Audit Committee Composition

January 2014

On 22 November 2013, members of the European Audit Committee Leadership Network (EACLN) met in Rome to discuss the issue of board and audit committee composition, among other topics. For this session, members were joined by Dominic Schofield, Senior Client Partner, Korn/Ferry International.  

This document summarizes key points that Mr. Schofield and members raised in the discussion, along with background information and perspectives that Mr. Schofield, members and other experts shared before the meeting.   

As audit committees struggle to manage their evolving responsibilities in the shadow of the overarching issue of risk and its management, they are reassessing the skills and experience needed by the committee, and boards are adjusting their strategies for recruitment. Several themes emerged from the discussion in Rome:

  • Financial expertise remains fundamental
    An increase in responsibilities for most audit committees has not reduced the need for financial expertise, which remains a core requirement. On boards that lack finance committees, a focus on both the risks and opportunities involving finance has created a need for broader knowledge of financial matters, including issues such as liquidity and capital structure. Mr. Schofield and some members noted that having more than one financial expert on the committee helps drive discussion, and they said that ideally all members of the board should have a certain level of financial literacy.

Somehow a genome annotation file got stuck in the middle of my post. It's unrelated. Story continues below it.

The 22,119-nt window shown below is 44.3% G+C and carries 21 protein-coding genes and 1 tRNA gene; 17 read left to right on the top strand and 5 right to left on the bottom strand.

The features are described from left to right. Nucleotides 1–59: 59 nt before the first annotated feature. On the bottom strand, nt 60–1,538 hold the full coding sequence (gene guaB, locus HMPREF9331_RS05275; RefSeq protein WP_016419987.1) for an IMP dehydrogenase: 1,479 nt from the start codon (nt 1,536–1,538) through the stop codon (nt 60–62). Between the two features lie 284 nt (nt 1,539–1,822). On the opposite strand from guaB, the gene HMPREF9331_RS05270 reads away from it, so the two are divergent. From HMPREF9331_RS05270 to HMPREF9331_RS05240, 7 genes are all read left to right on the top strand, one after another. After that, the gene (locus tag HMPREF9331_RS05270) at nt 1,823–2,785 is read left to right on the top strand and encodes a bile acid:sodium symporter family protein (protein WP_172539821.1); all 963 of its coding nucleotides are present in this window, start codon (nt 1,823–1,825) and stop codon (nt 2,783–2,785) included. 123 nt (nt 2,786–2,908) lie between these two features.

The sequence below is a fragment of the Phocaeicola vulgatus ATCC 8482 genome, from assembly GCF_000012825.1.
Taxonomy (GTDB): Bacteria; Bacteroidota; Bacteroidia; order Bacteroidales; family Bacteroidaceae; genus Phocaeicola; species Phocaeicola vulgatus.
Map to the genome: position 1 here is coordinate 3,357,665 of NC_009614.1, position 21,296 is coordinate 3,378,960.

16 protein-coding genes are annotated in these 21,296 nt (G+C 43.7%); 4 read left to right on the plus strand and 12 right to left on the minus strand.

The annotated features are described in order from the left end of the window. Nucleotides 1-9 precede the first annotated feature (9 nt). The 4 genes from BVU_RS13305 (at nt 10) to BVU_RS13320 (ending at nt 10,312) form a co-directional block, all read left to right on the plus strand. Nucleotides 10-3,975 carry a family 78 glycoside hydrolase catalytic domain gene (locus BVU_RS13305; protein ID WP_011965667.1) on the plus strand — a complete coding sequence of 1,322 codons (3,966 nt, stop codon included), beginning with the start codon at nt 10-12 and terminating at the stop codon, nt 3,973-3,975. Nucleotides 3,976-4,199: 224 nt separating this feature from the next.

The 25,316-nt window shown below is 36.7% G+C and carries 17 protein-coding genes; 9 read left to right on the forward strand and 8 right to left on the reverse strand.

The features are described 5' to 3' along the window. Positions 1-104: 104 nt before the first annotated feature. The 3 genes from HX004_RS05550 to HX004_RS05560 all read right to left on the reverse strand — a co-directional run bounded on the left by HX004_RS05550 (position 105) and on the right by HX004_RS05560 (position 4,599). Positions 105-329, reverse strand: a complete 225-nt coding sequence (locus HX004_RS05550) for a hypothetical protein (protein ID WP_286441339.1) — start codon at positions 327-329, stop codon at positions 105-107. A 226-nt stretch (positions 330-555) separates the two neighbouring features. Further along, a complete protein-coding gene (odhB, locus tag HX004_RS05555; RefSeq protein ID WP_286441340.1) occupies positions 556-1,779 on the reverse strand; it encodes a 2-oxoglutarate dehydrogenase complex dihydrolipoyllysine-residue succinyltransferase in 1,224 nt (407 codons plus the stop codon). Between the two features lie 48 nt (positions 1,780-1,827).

• Non-financial expertise and soft skills are increasingly important 
    Despite the continuing importance of financial expertise, the audit committee’s new responsibilities are putting a premium on other skills and expertise as well. Deeper industry knowledge, combined with broad business experience, expertise in specific issue areas like technology, and soft skills such as the ability to challenge management in a constructive manner are all among the capabilities audit committees seek.

  • A tough environment for recruiting is driving new approaches
    The challenges of the current recruiting environment include gender quotas and director compensation that varies across jurisdictions and has not grown to match increased workloads. To satisfy the expanding requirements for skills and experience in this environment, boards are relying on more systematic approaches that target specific skills using longer-term succession planning. Alternative pools of candidates are drawing interest, including younger candidates and candidates from other sectors and geographies.